Glad you wrote, disagreement is good.
I would not deny the reason in each statement you make. The spectrum across which today’s IT works is so wide and expansive that clinging on to absolutes will never work, neither for me, nor for anybody on the other side.
I am sure if I do another piece on BYOD 3 years down the line, it will touch upon entirely different aspects.
The cloud (Internet) – like it, hate it, it’s there, and it’s big business.
And, I am not a Mac user, though I don’t hold anything against the product (though I am not a big Apple fan for other reasons), nor am I keen on generalizing the millions of users into a single community of ‘form over function’.
Have a stellar rest of the week.
A couple of lulz here…1. Relying on in-house server hosting. Who the F wants to pay a monthly fee to have someone else’s computer to host your crap? We’re supposed to be IT guys, not lazy bums. The Cloud can die.
“I really enjoy Twitter since it is outstanding for putting out information. I believe Facebook is more for socializing and young people and it also biased against conservatives so I really use FB – only for social media purposes. Twitter can be for both and is much better to me for professional reasons.
How about you and your GOP buds start your own Facebook? Maybe Alex Jones and Sir Trump will sign up. Keep you fools away from the sane humans.
The cloud has its advantages. Everyone has their own proclivities.
Start a new Facebook? We started America, we are good with that.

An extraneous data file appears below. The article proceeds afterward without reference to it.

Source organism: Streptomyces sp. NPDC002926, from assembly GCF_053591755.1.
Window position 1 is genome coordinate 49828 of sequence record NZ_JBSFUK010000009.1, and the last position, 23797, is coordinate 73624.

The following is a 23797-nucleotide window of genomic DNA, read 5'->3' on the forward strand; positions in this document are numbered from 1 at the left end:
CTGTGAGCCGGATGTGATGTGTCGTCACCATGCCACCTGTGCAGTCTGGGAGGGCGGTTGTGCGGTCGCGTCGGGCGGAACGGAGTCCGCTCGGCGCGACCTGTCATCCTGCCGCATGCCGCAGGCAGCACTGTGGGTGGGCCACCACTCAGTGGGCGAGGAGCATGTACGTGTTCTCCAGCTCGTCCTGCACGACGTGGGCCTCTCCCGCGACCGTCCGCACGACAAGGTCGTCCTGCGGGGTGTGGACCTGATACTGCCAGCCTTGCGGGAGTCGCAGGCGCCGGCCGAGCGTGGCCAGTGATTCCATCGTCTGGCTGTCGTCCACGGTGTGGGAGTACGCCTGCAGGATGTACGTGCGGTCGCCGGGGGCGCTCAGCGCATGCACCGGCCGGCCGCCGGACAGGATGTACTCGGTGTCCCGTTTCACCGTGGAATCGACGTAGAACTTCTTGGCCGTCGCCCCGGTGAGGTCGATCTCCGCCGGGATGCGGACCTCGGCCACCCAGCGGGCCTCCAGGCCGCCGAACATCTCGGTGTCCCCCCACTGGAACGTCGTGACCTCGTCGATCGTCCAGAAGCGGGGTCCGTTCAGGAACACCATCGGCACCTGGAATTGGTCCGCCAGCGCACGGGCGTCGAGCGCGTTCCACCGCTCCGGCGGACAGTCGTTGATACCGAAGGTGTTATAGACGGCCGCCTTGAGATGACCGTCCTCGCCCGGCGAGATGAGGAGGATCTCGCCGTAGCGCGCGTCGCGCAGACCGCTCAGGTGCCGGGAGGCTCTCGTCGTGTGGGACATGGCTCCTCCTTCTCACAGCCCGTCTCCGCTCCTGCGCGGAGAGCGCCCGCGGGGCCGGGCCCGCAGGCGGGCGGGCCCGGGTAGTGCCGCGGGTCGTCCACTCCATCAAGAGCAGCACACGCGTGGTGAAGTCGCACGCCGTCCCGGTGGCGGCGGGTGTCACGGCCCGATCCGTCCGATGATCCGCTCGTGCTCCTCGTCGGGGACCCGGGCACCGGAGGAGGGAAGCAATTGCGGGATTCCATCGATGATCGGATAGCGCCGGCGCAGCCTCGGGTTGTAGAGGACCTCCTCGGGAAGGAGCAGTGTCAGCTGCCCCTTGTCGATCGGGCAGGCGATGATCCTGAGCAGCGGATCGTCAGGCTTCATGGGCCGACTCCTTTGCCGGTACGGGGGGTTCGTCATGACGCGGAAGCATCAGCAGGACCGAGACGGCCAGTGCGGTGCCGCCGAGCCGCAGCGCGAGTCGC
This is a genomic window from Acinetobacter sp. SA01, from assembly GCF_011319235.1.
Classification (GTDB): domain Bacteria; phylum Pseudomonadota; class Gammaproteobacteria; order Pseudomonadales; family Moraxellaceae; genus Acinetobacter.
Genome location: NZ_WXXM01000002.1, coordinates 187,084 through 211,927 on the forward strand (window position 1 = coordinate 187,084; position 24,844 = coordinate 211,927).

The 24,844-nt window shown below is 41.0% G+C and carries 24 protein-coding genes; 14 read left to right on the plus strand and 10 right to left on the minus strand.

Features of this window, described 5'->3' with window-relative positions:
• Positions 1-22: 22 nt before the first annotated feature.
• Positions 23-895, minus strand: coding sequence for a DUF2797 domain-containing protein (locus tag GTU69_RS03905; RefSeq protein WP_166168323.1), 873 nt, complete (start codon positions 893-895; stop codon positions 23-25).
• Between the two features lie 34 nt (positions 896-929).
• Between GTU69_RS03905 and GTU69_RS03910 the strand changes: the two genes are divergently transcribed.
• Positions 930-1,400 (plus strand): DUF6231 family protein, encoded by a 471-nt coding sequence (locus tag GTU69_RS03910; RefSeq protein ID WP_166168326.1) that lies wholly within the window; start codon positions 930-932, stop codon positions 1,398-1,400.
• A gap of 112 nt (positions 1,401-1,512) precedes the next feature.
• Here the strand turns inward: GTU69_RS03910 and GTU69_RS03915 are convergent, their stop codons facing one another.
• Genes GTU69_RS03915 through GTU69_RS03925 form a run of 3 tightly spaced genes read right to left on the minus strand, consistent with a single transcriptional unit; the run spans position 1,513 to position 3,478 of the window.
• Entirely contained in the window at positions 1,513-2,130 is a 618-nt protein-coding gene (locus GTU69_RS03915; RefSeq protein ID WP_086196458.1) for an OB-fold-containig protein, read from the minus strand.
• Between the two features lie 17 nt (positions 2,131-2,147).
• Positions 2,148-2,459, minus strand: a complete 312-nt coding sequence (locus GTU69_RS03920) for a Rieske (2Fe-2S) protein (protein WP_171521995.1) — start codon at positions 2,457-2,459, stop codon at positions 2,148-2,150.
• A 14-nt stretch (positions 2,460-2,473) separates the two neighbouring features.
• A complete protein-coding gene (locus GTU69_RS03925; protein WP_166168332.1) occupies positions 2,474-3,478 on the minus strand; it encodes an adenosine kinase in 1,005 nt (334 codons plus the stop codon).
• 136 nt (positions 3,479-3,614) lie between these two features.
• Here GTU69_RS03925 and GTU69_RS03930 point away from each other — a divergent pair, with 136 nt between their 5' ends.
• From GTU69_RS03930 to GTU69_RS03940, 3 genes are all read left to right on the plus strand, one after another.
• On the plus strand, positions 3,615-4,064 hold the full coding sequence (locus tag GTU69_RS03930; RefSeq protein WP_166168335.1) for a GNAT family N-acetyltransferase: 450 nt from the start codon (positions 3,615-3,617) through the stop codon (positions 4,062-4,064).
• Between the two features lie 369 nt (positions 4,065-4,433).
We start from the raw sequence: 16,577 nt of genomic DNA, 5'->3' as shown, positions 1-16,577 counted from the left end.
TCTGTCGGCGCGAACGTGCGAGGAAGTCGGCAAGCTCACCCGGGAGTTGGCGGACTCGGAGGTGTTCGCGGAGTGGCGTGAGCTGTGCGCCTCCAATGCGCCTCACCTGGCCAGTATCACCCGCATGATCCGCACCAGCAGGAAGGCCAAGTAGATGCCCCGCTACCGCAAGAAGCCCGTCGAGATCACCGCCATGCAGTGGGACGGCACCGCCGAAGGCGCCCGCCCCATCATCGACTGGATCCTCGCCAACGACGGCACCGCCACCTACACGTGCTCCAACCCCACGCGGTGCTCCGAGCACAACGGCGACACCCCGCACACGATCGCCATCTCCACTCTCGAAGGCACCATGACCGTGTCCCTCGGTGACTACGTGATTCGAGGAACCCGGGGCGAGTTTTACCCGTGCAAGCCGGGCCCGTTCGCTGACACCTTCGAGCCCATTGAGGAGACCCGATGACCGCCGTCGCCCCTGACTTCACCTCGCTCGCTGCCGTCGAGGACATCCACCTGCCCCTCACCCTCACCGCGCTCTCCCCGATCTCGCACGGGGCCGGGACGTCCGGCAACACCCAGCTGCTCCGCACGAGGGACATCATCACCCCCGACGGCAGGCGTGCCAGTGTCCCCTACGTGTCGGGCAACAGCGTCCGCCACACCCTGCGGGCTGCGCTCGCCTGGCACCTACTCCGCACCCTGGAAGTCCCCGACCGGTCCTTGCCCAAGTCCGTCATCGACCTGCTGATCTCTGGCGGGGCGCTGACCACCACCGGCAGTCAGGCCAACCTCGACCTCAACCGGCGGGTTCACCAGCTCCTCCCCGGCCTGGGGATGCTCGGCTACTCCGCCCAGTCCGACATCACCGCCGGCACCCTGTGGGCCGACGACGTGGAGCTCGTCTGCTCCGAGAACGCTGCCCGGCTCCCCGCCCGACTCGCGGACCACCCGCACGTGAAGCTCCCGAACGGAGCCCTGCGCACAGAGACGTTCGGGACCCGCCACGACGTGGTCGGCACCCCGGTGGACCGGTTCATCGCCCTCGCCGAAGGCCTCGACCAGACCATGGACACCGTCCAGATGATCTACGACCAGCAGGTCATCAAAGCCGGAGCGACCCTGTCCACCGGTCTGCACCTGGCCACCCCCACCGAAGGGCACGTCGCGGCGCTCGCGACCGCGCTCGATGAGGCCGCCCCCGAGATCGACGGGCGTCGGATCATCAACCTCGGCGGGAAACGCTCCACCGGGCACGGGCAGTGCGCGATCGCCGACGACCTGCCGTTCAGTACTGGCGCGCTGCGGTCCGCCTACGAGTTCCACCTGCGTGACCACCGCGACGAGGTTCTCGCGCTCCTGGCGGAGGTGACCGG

And Facebook has serious problems right now but nonetheless, I still like Facebook. Though I use Twitter more.
3% GDP and 300,000+ jobs in February – awesome!
Who said that from “The Cloud”? (I will be getting slaughtered here but I do not care)
There are a lot of companies out there who still want to be “in charge”. Or have a need of hosting inside due to a lack of reliable Internet Connections.
I have worked in so many Companys now, all went to “The Cloud” because “Subscription Models are the future”…. But they paid double in the end.
The Subscription Model is just made for the “Big Five” to earn money. nothing more.
But the companies have a need of reliable services. without proper Internet Connections and a proper Network onsite, there is no way of implementing a good and reliable Cloud Model.
Outdated: “The Cloud”
Why? Because Services like email are naturally “Cloud-based” Services like Databases I do never want to be outside the House.
But having tested O365 (Hybrid and OnPremise and Cloud only) and the G-Suite…. I still prefer an Installation without being forced to update.
I buy my Products, then I decide whether I want to update this or that feature. This doesn’t include security patches.
And short before EOL I decide again.
But I (and the companies I have worked for) prefer to decide, not “to be decided”
Appreciate the insight, particularly sharing how you’ve seen these purchase decisions undergo the complete lifecycle in the corporate context.
Slaughtering aside, I strongly (and politely) disagree with your idea of the cloud being a scam for the Big 5 to make more money.
The way cloud (yeah, basically subscription model) has leveled the playing field (a 5 employee business can essentially use the same powerful tech toys that the big boys have), that’s unprecedented. That’s a flatter world – that’s why the Internet has leveled the playing field in many ways.